Ben Langhinrichs

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March, 2004
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Genii Weblog


Civility in critiquing the ideas of others is no vice. Rudeness in defending your own ideas is no virtue.


Thu 18 Mar 2004, 10:37 PM
Tom Duff reprints an interesting article on "Tiger", the codename for Sun's new J2SE 1.5 (Java 2 SDK - Standard Edition 1.5.0).  I responded with my thoughts on the importance of the various new features, but I would be interested in seeing your responses, especially if you have more experience with Java than I do.

For the record, here are my comments, although you'll have to go read the article to read more about the details.  Do you agree or disagree with my comments?

<<
1) generics will not be as useful/used as the author thinks;
2) metadata will be nice, but not much more;
3) autoboxing will be big, very big;
4) enumerations with methods and fields will be awesome;
5) foreach will rapidly become ubiquitous;
6) varargs will be huge, if implemented well;
7) printf will be huge for C developers moving to Java ;
8) static import will be nice, but not heavily used;
9) and I haven't the faintest about the collections stuff. 

>>

Copyright © 2004 Genii Software Ltd.

Thu 18 Mar 2004, 05:16 PM
It is disconcerting that I can't just refer to our Midas Rich Text LSX as "Midas", because now it might be @Midas Formulas instead.  Oh well, times change.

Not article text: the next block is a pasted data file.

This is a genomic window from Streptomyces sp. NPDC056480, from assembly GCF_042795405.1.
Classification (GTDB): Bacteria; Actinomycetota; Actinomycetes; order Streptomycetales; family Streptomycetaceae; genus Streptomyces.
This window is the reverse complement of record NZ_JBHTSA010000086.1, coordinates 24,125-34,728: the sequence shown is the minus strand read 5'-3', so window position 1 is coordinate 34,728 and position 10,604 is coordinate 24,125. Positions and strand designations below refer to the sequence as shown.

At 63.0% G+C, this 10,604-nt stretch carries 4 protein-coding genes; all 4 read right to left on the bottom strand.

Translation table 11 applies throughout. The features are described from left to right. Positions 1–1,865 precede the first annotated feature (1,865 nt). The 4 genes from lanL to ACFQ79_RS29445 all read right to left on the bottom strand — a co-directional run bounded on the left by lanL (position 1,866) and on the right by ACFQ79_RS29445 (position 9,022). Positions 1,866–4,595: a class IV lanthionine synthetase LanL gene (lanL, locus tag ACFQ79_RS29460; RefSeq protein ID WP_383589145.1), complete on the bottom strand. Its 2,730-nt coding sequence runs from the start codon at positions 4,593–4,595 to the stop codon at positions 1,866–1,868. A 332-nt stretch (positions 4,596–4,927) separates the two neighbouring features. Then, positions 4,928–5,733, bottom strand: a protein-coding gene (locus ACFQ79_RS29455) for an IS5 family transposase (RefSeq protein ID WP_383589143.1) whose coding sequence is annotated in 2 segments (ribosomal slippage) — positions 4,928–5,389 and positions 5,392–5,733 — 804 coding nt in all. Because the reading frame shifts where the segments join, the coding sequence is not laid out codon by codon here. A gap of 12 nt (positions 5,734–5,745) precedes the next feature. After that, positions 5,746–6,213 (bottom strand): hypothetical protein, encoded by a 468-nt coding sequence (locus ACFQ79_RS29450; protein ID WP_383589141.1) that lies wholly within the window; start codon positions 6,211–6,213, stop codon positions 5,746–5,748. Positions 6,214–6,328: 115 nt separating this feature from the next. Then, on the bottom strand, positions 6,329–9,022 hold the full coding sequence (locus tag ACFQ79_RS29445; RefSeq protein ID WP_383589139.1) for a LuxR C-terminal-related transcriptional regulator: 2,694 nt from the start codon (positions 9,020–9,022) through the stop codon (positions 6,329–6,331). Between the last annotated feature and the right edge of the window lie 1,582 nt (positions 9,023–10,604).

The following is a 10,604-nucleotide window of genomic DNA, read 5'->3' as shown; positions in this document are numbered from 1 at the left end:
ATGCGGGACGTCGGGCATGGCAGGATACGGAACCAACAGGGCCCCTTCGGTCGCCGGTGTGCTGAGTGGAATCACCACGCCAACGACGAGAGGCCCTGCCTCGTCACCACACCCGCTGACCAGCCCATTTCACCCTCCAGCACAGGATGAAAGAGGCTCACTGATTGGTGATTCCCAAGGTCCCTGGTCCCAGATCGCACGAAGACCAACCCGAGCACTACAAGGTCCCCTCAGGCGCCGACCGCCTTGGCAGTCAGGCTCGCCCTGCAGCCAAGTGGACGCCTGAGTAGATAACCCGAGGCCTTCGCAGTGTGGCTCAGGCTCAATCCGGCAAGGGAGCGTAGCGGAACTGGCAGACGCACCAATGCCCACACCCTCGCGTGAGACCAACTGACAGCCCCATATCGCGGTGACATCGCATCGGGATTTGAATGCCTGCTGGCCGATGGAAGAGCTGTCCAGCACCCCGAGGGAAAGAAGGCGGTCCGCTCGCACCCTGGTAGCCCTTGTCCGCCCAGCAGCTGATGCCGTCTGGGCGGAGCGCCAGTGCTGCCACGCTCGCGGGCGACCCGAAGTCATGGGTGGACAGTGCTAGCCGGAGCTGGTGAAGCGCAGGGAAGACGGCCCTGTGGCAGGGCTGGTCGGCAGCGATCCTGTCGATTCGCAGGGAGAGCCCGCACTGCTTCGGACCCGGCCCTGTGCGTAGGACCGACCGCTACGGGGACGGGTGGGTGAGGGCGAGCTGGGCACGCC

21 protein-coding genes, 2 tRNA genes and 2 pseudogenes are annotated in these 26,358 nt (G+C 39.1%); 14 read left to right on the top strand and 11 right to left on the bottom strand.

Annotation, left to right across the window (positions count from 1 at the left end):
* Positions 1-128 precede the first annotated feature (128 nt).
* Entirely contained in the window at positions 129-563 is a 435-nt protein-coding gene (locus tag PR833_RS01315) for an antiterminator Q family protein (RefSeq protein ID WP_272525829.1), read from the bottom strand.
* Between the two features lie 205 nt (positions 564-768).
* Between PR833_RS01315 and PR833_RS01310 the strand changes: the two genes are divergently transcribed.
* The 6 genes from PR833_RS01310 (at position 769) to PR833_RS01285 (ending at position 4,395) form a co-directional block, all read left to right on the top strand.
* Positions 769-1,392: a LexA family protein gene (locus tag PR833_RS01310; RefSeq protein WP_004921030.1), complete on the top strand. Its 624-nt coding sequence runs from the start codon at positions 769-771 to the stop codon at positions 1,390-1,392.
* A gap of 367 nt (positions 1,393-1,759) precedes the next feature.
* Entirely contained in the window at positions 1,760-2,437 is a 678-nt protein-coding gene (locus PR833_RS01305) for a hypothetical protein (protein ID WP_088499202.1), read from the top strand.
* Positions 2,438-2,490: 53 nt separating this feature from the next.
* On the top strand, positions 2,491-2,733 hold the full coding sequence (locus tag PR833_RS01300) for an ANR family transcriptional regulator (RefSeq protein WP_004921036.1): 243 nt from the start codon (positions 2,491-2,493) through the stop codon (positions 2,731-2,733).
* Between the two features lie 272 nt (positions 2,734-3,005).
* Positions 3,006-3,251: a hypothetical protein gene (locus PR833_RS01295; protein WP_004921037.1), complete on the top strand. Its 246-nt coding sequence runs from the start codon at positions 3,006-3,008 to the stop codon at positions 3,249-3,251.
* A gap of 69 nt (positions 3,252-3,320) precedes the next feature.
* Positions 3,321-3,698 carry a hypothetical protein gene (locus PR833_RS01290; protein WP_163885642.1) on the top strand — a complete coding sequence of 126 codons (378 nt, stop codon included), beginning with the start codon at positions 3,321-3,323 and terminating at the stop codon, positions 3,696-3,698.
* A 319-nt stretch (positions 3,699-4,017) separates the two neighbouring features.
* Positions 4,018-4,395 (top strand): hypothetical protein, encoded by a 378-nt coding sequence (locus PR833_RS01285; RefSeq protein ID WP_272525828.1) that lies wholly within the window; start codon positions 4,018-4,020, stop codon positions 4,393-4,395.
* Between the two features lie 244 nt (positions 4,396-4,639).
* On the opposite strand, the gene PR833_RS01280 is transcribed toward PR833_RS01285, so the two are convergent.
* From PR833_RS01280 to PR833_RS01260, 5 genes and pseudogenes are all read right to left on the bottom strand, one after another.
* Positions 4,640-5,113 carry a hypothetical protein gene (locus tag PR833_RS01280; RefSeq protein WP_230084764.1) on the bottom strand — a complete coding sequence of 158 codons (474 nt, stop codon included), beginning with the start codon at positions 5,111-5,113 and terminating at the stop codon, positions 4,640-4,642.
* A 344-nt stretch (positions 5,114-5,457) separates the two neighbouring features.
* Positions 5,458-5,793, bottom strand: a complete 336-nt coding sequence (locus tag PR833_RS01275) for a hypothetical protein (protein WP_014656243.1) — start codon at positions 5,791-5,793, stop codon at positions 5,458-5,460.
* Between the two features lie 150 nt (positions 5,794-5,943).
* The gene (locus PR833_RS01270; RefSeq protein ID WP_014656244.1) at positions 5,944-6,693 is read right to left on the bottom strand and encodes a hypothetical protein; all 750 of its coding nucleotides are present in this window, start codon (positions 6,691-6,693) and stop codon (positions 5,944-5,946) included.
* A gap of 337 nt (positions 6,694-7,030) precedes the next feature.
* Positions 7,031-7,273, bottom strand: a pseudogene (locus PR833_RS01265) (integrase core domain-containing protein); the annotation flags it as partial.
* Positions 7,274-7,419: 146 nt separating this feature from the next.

The challenge posed is this.  A previous developer at this company had written an application that used doclinks and titles, but kept them in separate field, one a rich text field and one a text list.  They want to get rid of that rather silly constraint and put the titles in with the titles, more like a newsletter.  The one gotcha is that some of the doclinks are missing, and have some text such as NA (not available) instead of the doclinks.  They just want to skip those lines, including both the title and the "NA".

This illustrates what they have and what they want.  The question was, how would Midas (darn, there I go again - Midas Rich Text LSX) handle this?

Here is the code I came up with.  Not the most elegant in the world, but it shows a real life solution to a real life problem, for those of you who like that sort of thing.

Copyright © 2004 Genii Software Ltd.

Thu 18 Mar 2004, 04:53 PM
The following seems like one of those polls software companies like to give, no matter what you answer, it favors them.



While this is from George Bush's website, I am not so naive as to think many other poiticians wouldn't stoop just as low.

When I was in school, I liked multiple choice tests, because you knew one of the answers given was correct.  What do you do when faced with a multiple choice test (or poll) where none of the choices is correct, or at the least where you are not convinced any one is correct?  Whether you give the "closest to correct" answer or abstain, you are playing into the hands of the person giving the poll.  What is a person to do?

Copyright © 2004 Genii Software Ltd.